When to Use a Programming Framework
Against my own best judgement, I recently read a clickbait article with title like "Why You Shouldn't Use Web Frameworks." While I do hold a general wariness of web application frameworks, I disagree that frameworks are bad in all cases. In fact, in many cases you'd be downright crazy not to use a framework.
And what cases are those, pray tell?
Read on and find out!
In short, it makes sense to use a framework for:
- Prototyping: Getting an idea to a usable piece of software very quickly
- Expediency: You could solve the problem the framework addresses, but someone has already come up with a good solution, and/or
- Extending your reach: The framework helps you do something outside your core skills, which you have no interest in learning how to do
If you're making a website for a business idea, using Rails & Bootstrap can get you up and running with layouts, login/auth, routing, admin screens, callout boxes, modals, etc. in less than a day, provided you're familiar with the tools. This is pretty amazing!
A friend was building a site with Drupal and he wanted to implement search with Solr. There was a Drupal plugin to do it, so he used that plugin. He was a skilled developer and could have written a CMS from scratch and implemented Solr search to boot, but this would have been a waste of time because someone had already done it. He wasn't using a framework out of ignorance or inability to complete the task without one, but out of expediency.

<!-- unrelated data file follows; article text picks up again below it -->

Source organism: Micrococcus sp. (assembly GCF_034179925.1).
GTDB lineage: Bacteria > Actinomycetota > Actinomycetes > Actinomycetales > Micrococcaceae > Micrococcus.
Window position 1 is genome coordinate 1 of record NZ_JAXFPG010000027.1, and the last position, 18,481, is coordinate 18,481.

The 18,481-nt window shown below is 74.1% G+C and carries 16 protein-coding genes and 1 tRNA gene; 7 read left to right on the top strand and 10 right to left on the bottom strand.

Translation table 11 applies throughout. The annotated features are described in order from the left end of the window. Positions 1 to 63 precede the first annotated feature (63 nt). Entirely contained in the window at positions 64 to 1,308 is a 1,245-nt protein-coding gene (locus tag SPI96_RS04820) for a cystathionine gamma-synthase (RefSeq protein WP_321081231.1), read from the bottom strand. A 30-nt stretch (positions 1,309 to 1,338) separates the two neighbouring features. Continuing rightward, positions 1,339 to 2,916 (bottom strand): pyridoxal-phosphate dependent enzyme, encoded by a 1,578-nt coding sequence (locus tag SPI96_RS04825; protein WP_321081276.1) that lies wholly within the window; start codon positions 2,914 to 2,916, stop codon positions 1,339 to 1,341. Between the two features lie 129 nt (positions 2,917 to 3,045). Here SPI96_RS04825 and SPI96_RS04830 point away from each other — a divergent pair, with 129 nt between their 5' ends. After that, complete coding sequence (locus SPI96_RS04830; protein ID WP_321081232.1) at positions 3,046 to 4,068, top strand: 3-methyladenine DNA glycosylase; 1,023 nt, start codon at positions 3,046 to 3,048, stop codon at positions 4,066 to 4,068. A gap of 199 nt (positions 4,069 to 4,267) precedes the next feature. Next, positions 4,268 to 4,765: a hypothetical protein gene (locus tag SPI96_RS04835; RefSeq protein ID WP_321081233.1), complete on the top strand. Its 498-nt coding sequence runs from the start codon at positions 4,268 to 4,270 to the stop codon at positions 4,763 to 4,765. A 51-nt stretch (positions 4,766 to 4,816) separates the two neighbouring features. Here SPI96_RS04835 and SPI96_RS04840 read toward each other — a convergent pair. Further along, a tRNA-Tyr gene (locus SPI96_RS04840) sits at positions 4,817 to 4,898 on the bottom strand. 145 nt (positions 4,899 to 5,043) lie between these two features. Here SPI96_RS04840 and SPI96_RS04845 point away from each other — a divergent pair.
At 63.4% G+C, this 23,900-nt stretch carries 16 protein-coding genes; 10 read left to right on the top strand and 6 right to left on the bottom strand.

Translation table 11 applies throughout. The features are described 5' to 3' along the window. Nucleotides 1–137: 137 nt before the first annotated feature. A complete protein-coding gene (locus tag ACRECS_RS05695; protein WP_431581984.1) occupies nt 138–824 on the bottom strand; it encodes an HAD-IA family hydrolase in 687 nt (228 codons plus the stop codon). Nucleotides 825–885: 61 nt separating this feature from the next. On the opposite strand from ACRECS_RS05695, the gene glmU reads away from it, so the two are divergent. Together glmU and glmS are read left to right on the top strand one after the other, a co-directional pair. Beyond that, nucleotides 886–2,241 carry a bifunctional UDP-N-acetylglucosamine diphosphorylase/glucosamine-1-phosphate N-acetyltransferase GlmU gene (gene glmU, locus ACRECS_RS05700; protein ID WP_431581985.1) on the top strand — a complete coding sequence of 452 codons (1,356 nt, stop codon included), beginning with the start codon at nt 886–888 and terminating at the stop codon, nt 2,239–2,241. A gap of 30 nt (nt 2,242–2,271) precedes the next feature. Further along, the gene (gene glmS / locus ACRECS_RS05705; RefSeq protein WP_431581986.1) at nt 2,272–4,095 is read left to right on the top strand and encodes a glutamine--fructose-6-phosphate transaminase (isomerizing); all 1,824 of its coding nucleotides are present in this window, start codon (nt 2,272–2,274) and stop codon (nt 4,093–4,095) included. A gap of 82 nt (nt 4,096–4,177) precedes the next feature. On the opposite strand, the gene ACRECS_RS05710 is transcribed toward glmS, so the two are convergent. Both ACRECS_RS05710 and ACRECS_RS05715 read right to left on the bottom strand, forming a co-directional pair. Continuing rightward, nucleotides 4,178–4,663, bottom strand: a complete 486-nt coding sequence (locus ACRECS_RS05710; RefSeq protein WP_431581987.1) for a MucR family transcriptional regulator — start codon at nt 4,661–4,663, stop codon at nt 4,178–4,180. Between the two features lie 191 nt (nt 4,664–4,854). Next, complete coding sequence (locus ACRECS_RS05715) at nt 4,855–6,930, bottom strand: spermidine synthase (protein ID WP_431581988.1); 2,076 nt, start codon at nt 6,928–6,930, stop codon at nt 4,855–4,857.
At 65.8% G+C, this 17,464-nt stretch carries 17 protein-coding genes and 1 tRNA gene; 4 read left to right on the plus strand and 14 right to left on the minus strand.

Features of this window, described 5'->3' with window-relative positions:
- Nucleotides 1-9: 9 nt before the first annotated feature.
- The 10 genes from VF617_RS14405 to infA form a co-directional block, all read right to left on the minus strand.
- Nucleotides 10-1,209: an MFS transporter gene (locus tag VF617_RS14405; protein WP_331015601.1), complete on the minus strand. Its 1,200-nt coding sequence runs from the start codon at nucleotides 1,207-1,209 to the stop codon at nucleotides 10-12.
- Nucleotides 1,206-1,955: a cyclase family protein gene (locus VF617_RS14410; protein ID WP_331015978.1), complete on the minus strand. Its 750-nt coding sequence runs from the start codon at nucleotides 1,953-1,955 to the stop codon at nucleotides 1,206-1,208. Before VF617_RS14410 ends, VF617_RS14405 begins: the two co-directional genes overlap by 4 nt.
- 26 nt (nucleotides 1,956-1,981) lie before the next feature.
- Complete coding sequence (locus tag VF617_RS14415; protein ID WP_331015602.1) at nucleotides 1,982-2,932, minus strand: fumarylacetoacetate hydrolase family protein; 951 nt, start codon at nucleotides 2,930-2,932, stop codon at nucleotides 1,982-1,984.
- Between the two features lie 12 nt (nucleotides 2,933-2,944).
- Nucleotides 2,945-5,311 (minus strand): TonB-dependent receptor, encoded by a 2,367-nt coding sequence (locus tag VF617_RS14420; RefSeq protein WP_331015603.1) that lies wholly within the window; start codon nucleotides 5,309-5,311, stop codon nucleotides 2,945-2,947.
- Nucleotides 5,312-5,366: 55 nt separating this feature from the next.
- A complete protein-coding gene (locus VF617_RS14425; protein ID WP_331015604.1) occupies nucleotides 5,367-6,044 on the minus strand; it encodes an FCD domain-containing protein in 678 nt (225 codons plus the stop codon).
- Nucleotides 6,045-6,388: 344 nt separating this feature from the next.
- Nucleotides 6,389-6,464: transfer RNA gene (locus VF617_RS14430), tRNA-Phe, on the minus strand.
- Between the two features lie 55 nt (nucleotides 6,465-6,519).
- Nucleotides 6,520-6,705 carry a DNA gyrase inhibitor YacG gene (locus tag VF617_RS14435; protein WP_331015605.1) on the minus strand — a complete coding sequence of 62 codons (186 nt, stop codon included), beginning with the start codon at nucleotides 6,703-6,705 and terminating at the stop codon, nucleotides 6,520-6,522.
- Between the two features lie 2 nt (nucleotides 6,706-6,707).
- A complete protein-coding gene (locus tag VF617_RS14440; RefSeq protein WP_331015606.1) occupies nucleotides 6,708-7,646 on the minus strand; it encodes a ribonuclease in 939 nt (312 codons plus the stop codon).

Likewise, writing basic HTTP routing logic and query string parsing is not a herculean task, but if someone has done it already, why reinvent the wheel? A key component to this rationale, however, is that you could do the task by hand if you wanted to. We'll discuss why this is important later...
- you you don't know how to solve a problem from scratch
- you have no interest in learning how to do so, and
- a framework offers a ready made solution
This is a great time to use a framework!
If you're a python developer and you want a nicely layed out website that works well on mobile phones and looks professional, you can get there with Bootstrap without spending time learning a lot of HTML, CSS, and other browser technologies. A framework is a very powerful tool in this case, extending your ability to create things far beyond your realm of expertise.
But you should learn the underlying technologies!!
- Strawman Who Hates Frameworks
If writing HTML based user interfaces is a core skill of yours (or you wish it to be), yes, you should learn the underlying technologies. But if it's not a core skill and you don't wish it to be, then learning how flexbox works is a waste of your time. It is best to focus your time on those things you do wish to be an expert in, and use out-of-the-box solutions for the rest.
There are at least four situations where it's not appropriate to use a framework:
- When you're learning: When you are just starting on your journey to becoming a professional programmer
- Because it's all you know: Not everything is a nail, you should have more tools than just a hammer
- When it's overkill: When the framework has ten features and you only need one
- When it makes absolutely no sense: More common than you'd think!
This is the counterpoint to the "use a framework if you don't care to learn the underlying technologies" argument. If you do want to learn and develop expertise in the underlying technologies, a framework is not a good way to start, in my opinion.
Starting your learning journey with a big framework has many disadvantages:
- It's likely to be overwhelming and confusing
- You're dependant on the framework, and if you need to augment or extend its behavior you won't know how
- You'll need to rely on "experts" to help you when you get stuck, because you'll lack the skills needed to actually understand the framework internals once it becomes necessary to do so